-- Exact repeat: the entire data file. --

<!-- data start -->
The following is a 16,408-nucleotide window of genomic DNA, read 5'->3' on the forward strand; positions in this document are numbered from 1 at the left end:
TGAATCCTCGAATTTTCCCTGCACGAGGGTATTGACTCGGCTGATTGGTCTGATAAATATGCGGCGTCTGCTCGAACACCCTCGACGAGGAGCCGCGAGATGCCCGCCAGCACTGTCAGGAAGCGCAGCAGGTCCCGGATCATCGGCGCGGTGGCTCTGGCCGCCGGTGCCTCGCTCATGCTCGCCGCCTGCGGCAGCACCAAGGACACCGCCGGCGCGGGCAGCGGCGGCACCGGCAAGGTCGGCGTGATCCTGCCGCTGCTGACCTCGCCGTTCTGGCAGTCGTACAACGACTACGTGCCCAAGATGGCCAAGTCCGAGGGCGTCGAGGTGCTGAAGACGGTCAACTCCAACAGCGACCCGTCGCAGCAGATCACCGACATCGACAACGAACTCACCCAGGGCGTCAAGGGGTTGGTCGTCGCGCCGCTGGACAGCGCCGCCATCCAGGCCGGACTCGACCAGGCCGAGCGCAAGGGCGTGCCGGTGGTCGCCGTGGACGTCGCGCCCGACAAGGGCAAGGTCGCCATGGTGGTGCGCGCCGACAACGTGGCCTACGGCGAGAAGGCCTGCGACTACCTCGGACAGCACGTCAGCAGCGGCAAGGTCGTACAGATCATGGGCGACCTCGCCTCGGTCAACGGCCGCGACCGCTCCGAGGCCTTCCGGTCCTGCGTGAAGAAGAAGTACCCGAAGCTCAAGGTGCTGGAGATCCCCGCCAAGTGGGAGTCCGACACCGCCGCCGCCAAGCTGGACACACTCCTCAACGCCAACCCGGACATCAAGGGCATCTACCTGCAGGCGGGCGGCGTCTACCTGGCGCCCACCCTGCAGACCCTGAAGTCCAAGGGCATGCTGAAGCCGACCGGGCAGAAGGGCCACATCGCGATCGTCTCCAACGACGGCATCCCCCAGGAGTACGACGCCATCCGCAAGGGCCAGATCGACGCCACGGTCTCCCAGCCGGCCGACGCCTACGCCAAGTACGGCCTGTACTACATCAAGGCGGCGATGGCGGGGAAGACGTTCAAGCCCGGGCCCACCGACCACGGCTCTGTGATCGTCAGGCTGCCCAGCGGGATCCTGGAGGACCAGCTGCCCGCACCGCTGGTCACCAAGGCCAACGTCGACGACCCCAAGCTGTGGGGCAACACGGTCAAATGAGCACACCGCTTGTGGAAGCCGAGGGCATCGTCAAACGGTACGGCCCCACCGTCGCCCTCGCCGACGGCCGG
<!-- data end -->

The following is a 16,408-nucleotide window of genomic DNA, read 5'->3' on the forward strand; positions in this document are numbered from 1 at the left end:
TGAATCCTCGAATTTTCCCTGCACGAGGGTATTGACTCGGCTGATTGGTCTGATAAATATGCGGCGTCTGCTCGAACACCCTCGACGAGGAGCCGCGAGATGCCCGCCAGCACTGTCAGGAAGCGCAGCAGGTCCCGGATCATCGGCGCGGTGGCTCTGGCCGCCGGTGCCTCGCTCATGCTCGCCGCCTGCGGCAGCACCAAGGACACCGCCGGCGCGGGCAGCGGCGGCACCGGCAAGGTCGGCGTGATCCTGCCGCTGCTGACCTCGCCGTTCTGGCAGTCGTACAACGACTACGTGCCCAAGATGGCCAAGTCCGAGGGCGTCGAGGTGCTGAAGACGGTCAACTCCAACAGCGACCCGTCGCAGCAGATCACCGACATCGACAACGAACTCACCCAGGGCGTCAAGGGGTTGGTCGTCGCGCCGCTGGACAGCGCCGCCATCCAGGCCGGACTCGACCAGGCCGAGCGCAAGGGCGTGCCGGTGGTCGCCGTGGACGTCGCGCCCGACAAGGGCAAGGTCGCCATGGTGGTGCGCGCCGACAACGTGGCCTACGGCGAGAAGGCCTGCGACTACCTCGGACAGCACGTCAGCAGCGGCAAGGTCGTACAGATCATGGGCGACCTCGCCTCGGTCAACGGCCGCGACCGCTCCGAGGCCTTCCGGTCCTGCGTGAAGAAGAAGTACCCGAAGCTCAAGGTGCTGGAGATCCCCGCCAAGTGGGAGTCCGACACCGCCGCCGCCAAGCTGGACACACTCCTCAACGCCAACCCGGACATCAAGGGCATCTACCTGCAGGCGGGCGGCGTCTACCTGGCGCCCACCCTGCAGACCCTGAAGTCCAAGGGCATGCTGAAGCCGACCGGGCAGAAGGGCCACATCGCGATCGTCTCCAACGACGGCATCCCCCAGGAGTACGACGCCATCCGCAAGGGCCAGATCGACGCCACGGTCTCCCAGCCGGCCGACGCCTACGCCAAGTACGGCCTGTACTACATCAAGGCGGCGATGGCGGGGAAGACGTTCAAGCCCGGGCCCACCGACCACGGCTCTGTGATCGTCAGGCTGCCCAGCGGGATCCTGGAGGACCAGCTGCCCGCACCGCTGGTCACCAAGGCCAACGTCGACGACCCCAAGCTGTGGGGCAACACGGTCAAATGAGCACACCGCTTGTGGAAGCCGAGGGCATCGTCAAACGGTACGGCCCCACCGTCGCCCTCGCCGACGGCCGG